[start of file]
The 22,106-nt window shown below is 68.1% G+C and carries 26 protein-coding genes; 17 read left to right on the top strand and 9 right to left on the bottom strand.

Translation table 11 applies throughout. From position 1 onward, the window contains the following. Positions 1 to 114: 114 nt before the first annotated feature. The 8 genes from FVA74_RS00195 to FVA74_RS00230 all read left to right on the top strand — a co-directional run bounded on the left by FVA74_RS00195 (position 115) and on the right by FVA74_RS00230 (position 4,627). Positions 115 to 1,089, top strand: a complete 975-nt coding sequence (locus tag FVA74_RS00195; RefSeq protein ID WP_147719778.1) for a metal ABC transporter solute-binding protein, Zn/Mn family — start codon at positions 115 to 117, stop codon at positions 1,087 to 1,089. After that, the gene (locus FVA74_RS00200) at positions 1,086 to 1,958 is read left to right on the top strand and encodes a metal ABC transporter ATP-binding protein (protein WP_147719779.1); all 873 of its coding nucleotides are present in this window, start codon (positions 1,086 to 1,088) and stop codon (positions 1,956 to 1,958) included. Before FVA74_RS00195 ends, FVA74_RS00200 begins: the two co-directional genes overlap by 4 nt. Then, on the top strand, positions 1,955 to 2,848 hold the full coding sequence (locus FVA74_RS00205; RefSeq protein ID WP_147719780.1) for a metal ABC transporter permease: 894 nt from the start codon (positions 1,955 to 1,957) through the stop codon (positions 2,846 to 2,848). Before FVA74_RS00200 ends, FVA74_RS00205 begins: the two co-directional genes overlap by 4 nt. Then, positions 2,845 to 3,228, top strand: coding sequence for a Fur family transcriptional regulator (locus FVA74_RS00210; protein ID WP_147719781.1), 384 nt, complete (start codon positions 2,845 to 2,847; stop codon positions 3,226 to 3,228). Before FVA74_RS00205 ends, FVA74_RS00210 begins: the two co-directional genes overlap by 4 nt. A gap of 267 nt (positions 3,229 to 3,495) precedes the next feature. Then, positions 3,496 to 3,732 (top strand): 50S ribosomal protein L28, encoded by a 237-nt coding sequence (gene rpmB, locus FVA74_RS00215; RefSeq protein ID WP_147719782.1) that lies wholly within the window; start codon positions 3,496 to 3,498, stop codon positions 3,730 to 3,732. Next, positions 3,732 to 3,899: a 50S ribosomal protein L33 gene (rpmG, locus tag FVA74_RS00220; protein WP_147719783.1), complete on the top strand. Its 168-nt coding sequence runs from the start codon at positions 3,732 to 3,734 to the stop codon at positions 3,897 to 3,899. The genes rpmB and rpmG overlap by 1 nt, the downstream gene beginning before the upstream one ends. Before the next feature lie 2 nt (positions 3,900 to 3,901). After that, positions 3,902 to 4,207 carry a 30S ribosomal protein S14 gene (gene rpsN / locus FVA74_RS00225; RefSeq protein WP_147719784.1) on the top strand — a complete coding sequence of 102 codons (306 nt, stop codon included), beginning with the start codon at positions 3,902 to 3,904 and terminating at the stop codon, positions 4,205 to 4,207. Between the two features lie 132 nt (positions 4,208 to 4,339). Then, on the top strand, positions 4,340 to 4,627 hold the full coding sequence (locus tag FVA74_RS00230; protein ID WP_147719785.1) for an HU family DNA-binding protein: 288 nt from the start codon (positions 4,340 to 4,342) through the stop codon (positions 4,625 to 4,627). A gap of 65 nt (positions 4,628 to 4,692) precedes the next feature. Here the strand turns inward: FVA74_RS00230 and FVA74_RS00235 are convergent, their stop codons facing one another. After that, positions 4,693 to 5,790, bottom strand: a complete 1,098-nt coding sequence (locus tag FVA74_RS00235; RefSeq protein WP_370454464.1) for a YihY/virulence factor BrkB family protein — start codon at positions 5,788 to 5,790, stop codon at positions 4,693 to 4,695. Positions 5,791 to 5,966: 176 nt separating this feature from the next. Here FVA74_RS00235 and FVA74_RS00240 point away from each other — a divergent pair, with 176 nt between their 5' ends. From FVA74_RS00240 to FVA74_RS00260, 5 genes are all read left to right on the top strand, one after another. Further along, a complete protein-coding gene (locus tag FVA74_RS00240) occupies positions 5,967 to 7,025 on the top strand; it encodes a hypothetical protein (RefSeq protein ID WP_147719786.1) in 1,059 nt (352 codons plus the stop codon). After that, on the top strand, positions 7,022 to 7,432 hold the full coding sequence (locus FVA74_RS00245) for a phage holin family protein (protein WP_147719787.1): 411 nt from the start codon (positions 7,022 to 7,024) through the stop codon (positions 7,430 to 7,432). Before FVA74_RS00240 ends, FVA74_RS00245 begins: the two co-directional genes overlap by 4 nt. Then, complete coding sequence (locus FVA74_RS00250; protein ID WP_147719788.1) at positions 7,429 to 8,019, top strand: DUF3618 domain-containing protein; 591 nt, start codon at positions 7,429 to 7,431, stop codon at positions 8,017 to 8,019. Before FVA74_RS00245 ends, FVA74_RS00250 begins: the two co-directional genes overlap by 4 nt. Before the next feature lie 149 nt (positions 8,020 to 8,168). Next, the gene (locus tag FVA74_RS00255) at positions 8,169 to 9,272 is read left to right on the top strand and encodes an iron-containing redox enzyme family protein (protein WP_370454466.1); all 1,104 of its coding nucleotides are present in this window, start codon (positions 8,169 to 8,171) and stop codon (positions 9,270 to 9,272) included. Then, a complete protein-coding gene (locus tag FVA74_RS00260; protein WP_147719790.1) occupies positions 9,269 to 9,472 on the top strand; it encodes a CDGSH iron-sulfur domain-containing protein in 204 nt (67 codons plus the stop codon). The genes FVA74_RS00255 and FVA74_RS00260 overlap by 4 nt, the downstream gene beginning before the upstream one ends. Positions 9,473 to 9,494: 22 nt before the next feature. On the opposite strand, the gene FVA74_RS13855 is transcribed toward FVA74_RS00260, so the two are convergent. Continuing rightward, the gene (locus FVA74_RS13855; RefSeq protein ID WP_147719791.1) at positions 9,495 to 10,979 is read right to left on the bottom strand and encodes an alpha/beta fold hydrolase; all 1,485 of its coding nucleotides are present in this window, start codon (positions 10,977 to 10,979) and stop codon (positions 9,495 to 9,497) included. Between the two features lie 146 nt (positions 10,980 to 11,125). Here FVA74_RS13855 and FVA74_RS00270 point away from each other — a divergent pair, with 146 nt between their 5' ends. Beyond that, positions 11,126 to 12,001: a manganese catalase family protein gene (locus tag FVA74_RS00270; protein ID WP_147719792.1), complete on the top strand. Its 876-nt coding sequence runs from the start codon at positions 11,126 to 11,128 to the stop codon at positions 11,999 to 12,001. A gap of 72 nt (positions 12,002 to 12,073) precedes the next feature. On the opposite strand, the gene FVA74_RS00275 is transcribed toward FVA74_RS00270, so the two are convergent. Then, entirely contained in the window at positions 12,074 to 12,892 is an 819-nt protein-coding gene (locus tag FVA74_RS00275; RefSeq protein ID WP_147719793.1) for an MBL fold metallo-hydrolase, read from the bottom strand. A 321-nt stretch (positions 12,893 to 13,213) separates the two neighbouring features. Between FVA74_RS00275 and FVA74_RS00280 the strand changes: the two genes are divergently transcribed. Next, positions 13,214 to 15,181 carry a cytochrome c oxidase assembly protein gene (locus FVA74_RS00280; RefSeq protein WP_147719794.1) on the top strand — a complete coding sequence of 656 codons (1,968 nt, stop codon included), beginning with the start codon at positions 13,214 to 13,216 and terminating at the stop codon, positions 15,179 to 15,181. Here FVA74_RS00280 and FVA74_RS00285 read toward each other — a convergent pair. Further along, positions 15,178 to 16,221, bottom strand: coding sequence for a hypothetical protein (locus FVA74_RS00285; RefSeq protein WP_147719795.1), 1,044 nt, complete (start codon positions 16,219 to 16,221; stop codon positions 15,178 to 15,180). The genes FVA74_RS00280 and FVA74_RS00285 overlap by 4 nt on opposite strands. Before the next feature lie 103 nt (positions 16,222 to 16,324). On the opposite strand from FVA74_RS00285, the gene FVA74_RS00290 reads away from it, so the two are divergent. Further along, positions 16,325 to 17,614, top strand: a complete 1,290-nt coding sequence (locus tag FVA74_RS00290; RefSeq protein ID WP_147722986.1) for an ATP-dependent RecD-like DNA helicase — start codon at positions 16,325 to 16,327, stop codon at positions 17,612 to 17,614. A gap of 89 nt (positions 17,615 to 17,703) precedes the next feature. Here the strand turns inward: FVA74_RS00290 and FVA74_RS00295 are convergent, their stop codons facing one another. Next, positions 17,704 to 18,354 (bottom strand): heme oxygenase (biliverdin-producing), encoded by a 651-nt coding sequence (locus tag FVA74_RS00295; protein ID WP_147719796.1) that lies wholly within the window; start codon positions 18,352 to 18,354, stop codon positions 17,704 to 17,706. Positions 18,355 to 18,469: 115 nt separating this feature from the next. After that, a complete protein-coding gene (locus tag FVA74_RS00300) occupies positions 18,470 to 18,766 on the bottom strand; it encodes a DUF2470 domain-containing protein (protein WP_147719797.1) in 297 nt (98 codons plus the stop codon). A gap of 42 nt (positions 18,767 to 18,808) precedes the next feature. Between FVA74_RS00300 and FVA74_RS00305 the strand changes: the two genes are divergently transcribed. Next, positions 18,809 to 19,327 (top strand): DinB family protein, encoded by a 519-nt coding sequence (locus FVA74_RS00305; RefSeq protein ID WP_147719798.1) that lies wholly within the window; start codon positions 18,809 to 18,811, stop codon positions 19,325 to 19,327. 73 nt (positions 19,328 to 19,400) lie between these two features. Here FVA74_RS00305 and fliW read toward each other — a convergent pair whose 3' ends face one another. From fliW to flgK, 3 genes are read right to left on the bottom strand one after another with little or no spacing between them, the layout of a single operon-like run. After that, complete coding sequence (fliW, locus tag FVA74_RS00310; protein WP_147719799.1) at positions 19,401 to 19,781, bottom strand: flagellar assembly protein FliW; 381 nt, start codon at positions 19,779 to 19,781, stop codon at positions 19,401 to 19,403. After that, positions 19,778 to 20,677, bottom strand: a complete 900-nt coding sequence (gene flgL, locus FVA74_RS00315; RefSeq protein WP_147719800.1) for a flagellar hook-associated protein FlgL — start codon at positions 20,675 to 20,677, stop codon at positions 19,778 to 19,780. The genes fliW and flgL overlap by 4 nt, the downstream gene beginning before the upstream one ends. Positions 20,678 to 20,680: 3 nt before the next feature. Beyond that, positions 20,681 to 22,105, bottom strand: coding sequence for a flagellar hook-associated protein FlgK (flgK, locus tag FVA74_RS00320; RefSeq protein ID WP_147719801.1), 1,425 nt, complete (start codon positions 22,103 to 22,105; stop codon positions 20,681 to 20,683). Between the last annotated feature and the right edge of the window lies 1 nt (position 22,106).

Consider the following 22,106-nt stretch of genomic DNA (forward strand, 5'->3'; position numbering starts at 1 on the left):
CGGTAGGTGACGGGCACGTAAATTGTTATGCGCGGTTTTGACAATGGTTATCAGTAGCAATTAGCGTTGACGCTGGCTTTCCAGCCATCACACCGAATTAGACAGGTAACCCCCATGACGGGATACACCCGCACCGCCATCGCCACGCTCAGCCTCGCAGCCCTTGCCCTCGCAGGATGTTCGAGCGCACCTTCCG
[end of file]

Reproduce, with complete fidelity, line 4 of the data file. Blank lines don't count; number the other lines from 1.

CGGTAGGTGACGGGCACGTAAATTGTTATGCGCGGTTTTGACAATGGTTATCAGTAGCAATTAGCGTTGACGCTGGCTTTCCAGCCATCACACCGAATTAGACAGGTAACCCCCATGACGGGATACACCCGCACCGCCATCGCCACGCTCAGCCTCGCAGCCCTTGCCCTCGCAGGATGTTCGAGCGCACCTTCCG